Kind of makes you wonder what future writing styles will look like, doesn’t it? Great post, Joan.

    Liked by 1 person

  14. Reblogged this on The Write Stuff and commented:

    Check out Joan Hall’s “Changing Literary Styles Part 2” on Story Empire today. Interesting examples of past works by two of her favorite authors will show you just how differently various writing aspects used to be handled. The times, they are a-changing, and these are some of the things we should all be aware of. As usual, I hope you’ll consider sharing this post on your favorite social media so others can enjoy it and learn from it, as well. Thanks, and thanks to Joan for another job well done! Great post! 🙂

    Liked by 1 person

  15. Interesting post, Joan. I was never a fan of Agatha Christie, though I admire her success greatly, so for me, the entire opening sequence was pretty boring. And the dialogue tags made it more so. But I thought this years ago, before I had started to learn about such things in any detail, so I’m not a fair judge. Her writing style just never pulled me in like many writers from yesteryear did. (As always, I think of Daphne du Maurier, my favorite of all time. Her books are dated, too, but she still captures my heart with her words.)

    I’ve read several of Mary Higgins-Clark’s works over the years and remember enjoying them a lot more, though the passage you quote here doesn’t do it at all for me. Internal dialogue is tricky, for sure. At first, I used Italics, too, and definitely prefer that to the “I thought” tag. After a book or two, I started letting the internal dialogue speak for itself, by making it obvious it isn’t being said aloud. I found a lot of authors I enjoy do it that way, and I’m working on getting better at it. Of course, the reader has to know whose head they’re in for it to work, but mostly, it’s my preferred method now. Having said that, it’s still tricky to do well, no matter which method you use, but even though I don’t mind some carry-overs from past trends, generally speaking, a tag for internal dialogue is one I don’t think I’d ever use.

    Good post today! Makes me want to work even harder on some of these things, for sure! Just because I’m dated doesn’t mean my writing has to be. 😀 Thanks, Joan!

    Liked by 1 person

    • I loved Mary Higgins Clark. Never noticed things like this until I started writing. Agatha wrote some much better books. I read all of this one. Despite that confusing passage, I wanted to keep reading. And in true Agatha fashion, she kept me guessing as to the murderer’s identity.

      Liked by 1 person

      • I know she’s considered the Queen of Mysteries, for sure, and I honestly suspect the reason I never got into Agatha’s work is simply because I’ve never been a big fan of straight-up mysteries, per se. I enjoy my mysteries more when they are part of a larger or broader tale, I think. But obviously, anyone who achieved the kind of status as Agatha Christie has done something very, very right. 😀 One of these days, I may just have to give her another go. I’ve learned that whether or not a book resonates with me is often impacted by where I am in my own head at any given moment. Sometimes I give them another chance and find myself carried away. 😀 Your examples really brought home your points about writing styles changing, though. Excellent post! 🙂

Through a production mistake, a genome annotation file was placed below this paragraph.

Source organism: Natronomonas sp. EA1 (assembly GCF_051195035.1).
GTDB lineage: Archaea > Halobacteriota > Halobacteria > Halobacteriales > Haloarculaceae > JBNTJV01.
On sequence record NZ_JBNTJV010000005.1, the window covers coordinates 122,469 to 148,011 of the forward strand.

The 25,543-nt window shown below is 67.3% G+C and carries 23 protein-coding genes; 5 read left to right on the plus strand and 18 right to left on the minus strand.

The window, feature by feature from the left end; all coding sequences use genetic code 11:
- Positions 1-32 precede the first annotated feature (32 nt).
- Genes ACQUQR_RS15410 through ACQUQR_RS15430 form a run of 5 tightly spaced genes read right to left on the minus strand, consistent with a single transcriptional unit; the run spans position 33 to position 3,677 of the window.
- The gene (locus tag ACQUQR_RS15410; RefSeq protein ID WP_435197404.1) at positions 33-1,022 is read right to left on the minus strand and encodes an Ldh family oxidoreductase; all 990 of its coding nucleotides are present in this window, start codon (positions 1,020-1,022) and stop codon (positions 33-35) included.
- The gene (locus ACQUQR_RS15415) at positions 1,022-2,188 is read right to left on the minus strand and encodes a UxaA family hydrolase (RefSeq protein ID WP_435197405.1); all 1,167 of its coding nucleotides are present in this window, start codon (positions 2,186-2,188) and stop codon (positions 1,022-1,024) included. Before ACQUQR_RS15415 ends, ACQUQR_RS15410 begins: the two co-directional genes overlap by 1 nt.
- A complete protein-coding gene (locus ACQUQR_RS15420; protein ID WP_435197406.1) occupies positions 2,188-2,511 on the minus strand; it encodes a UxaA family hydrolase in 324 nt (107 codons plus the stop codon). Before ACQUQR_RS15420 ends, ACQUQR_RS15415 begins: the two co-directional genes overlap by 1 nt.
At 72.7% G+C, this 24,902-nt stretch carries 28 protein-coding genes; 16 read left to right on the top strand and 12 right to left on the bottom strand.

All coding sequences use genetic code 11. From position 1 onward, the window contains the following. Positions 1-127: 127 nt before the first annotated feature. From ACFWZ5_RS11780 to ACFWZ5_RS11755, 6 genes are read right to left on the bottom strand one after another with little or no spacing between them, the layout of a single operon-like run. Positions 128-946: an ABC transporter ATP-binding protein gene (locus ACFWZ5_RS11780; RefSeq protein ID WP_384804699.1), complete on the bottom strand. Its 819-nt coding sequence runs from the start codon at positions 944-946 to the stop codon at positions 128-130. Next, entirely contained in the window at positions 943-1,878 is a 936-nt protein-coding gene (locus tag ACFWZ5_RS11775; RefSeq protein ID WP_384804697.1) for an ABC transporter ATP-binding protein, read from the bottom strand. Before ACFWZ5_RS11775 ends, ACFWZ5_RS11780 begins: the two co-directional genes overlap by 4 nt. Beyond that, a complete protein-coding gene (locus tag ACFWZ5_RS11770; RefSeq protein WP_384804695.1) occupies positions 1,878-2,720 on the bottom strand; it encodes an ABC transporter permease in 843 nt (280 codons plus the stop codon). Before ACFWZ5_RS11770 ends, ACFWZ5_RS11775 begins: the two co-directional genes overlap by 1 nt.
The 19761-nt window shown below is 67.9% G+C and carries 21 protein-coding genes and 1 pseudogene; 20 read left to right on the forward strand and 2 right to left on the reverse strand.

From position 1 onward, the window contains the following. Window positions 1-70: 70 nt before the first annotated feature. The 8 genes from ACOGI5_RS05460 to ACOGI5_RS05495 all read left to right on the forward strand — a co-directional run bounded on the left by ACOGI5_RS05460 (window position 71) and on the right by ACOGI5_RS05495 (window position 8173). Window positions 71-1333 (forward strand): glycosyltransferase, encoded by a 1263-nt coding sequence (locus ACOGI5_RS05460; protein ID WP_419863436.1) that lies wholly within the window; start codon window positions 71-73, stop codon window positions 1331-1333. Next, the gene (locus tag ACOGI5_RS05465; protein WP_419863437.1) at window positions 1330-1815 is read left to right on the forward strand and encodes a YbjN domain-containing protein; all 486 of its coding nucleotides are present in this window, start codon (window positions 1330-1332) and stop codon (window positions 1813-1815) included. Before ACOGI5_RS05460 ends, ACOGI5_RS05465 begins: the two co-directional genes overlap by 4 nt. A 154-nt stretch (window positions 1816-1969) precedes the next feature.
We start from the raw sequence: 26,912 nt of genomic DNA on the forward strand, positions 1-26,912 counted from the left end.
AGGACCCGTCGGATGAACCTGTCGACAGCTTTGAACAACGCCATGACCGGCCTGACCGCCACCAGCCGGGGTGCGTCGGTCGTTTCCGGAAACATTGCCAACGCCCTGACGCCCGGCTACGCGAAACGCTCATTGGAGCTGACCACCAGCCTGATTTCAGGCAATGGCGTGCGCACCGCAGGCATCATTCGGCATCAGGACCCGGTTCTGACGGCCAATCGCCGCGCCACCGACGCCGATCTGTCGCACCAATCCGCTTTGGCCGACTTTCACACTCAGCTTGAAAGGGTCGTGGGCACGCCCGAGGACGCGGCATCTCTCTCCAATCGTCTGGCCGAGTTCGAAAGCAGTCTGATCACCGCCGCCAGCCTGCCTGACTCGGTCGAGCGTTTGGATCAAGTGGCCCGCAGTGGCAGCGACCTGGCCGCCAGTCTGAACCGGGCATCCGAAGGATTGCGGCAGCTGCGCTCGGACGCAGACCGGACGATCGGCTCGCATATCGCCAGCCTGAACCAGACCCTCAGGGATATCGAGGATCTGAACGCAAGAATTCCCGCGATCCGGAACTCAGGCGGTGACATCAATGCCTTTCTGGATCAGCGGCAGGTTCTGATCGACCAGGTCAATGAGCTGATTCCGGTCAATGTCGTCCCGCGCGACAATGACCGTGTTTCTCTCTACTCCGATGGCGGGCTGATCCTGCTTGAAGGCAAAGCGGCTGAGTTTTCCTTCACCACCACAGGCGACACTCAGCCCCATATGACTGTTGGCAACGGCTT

Liked by 1 person

      • I would recommend Murder on The Orient Express. The 1974 movie was great and closely followed the book. Don’t bother with the 2017 remake. Except for Johnny Depp’s performance it was horrible. But I prefer mystery/suspense. Much like Mary Higgins Clark.

        Liked by 1 person

  16. I wouldn’t write in either manner because I’ve been absorbing online advice like a sponge (and trotting it out to my writing group) since I started writing…
    But I firmly believe that a good story can overcome most writing styles. Only editors and other writers notice how the story is written.
    Look at Tolkein’s impenetrable prose. It sent me to sleep often, but I still read it all through three times (I’m referring to Lord of the Rings, of course. I read The Hobbit first, and have always preferred it; Gollum was the stuff of my nightmares. I don’t think I have the patience to read it now – and at 70, life’s too short.)

    Liked by 2 people

    • I’m not sure I could read Lord of the Rings these days. The movies are pretty close, so I’ll stick with those. I did read The Hobbit again a few years ago, but it’s a much easier read. (That movie sucked.) I agree a good story can overcome many flaws and unorthodox writing styles.

      As writers, we need to develop our own voice and it sounds like that’s what you’re doing. Thanks for stopping by today, Cathy.

      Liked by 1 person

  17. Boy has writing changed! A bit that stuck out for me was ‘she thought to herself’ … this always has me rolling my eyes because who else can you think to but yourself? Unless it’s story about mind readers, lols. Great post and good points, Joan 🙂

    Liked by 2 people